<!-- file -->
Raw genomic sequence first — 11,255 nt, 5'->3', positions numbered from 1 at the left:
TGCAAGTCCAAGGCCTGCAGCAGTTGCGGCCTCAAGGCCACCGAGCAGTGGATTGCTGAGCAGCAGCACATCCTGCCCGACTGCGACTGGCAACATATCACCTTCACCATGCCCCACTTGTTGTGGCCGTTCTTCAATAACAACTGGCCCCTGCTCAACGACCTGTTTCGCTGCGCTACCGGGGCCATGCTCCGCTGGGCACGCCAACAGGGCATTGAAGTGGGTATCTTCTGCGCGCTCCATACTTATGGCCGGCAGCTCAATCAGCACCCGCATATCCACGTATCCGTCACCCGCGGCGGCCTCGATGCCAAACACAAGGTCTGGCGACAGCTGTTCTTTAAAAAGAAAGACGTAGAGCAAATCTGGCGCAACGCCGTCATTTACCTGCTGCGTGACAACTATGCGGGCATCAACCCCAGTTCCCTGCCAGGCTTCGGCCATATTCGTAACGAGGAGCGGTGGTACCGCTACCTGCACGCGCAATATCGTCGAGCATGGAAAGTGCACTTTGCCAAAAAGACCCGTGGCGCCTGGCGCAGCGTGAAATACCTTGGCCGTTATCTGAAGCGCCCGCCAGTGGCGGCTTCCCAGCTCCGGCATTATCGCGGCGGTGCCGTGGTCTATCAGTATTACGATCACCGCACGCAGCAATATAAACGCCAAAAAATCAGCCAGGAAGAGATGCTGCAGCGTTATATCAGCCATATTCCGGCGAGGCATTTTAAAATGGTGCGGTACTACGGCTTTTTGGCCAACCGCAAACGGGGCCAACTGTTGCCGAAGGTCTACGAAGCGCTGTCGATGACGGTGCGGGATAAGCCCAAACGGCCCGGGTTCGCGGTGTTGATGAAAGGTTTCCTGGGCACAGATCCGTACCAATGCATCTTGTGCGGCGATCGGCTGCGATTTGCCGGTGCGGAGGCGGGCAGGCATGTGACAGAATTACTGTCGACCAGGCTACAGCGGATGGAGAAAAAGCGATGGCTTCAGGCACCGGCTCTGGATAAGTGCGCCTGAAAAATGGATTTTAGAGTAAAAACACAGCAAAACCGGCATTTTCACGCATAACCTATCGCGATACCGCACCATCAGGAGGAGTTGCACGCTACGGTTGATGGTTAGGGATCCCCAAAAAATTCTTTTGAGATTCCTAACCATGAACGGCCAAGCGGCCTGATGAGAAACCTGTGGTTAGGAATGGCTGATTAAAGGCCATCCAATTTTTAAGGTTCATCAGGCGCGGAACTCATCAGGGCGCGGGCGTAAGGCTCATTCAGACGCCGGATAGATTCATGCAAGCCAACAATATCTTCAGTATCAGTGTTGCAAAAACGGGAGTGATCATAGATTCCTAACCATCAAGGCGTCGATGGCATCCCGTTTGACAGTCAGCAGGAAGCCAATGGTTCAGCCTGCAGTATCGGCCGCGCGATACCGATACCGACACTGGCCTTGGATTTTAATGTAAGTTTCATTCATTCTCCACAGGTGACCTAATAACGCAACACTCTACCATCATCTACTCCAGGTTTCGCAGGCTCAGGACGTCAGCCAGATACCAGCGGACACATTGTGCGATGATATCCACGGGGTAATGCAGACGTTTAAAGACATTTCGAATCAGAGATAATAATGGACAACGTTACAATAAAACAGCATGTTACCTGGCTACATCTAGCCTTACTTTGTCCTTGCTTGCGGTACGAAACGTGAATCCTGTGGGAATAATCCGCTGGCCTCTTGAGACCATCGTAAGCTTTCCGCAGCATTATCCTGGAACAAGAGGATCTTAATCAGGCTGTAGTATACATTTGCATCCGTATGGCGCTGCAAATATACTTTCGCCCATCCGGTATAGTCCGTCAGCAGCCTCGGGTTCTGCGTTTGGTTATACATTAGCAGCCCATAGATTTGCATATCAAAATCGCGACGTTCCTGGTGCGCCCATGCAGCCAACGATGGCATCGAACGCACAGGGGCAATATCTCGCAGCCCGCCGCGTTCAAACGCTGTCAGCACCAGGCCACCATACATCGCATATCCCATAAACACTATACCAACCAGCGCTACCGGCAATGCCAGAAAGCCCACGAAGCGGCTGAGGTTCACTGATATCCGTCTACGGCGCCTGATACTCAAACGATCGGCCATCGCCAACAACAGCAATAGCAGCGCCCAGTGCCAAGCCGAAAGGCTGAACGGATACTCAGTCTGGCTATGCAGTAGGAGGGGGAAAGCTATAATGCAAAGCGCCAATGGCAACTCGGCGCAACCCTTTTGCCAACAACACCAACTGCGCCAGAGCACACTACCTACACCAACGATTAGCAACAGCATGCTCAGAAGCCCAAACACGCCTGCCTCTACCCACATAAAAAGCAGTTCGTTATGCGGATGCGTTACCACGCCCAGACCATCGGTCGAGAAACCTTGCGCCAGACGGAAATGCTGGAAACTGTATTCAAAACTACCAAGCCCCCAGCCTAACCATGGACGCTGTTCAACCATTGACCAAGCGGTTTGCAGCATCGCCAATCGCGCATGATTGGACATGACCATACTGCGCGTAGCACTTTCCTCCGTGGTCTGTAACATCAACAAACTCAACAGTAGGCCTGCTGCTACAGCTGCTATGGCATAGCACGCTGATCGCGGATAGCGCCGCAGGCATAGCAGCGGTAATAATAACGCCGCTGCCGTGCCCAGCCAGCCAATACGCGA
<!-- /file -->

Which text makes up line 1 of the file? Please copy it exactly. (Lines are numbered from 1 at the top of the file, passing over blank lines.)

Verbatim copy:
Raw genomic sequence first — 11,255 nt, 5'->3', positions numbered from 1 at the left: